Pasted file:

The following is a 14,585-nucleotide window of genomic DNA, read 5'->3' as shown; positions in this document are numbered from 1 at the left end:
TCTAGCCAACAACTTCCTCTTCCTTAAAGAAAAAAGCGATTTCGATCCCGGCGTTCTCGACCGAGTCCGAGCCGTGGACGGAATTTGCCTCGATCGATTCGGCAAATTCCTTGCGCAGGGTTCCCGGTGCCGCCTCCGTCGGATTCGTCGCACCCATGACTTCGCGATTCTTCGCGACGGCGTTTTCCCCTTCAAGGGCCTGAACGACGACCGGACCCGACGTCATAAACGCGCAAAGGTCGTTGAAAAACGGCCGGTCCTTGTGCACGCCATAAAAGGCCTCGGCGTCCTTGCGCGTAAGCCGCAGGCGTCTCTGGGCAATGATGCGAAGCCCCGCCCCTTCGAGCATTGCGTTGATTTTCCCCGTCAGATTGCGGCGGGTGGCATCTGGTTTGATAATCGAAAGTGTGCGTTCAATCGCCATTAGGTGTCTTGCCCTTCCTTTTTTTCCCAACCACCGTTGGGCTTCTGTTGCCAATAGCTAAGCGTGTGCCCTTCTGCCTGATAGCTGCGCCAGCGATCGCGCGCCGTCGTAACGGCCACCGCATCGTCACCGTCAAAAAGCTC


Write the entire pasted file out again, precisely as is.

The following is a 14,585-nucleotide window of genomic DNA, read 5'->3' as shown; positions in this document are numbered from 1 at the left end:
TCTAGCCAACAACTTCCTCTTCCTTAAAGAAAAAAGCGATTTCGATCCCGGCGTTCTCGACCGAGTCCGAGCCGTGGACGGAATTTGCCTCGATCGATTCGGCAAATTCCTTGCGCAGGGTTCCCGGTGCCGCCTCCGTCGGATTCGTCGCACCCATGACTTCGCGATTCTTCGCGACGGCGTTTTCCCCTTCAAGGGCCTGAACGACGACCGGACCCGACGTCATAAACGCGCAAAGGTCGTTGAAAAACGGCCGGTCCTTGTGCACGCCATAAAAGGCCTCGGCGTCCTTGCGCGTAAGCCGCAGGCGTCTCTGGGCAATGATGCGAAGCCCCGCCCCTTCGAGCATTGCGTTGATTTTCCCCGTCAGATTGCGGCGGGTGGCATCTGGTTTGATAATCGAAAGTGTGCGTTCAATCGCCATTAGGTGTCTTGCCCTTCCTTTTTTTCCCAACCACCGTTGGGCTTCTGTTGCCAATAGCTAAGCGTGTGCCCTTCTGCCTGATAGCTGCGCCAGCGATCGCGCGCCGTCGTAACGGCCACCGCATCGTCACCGTCAAAAAGCTC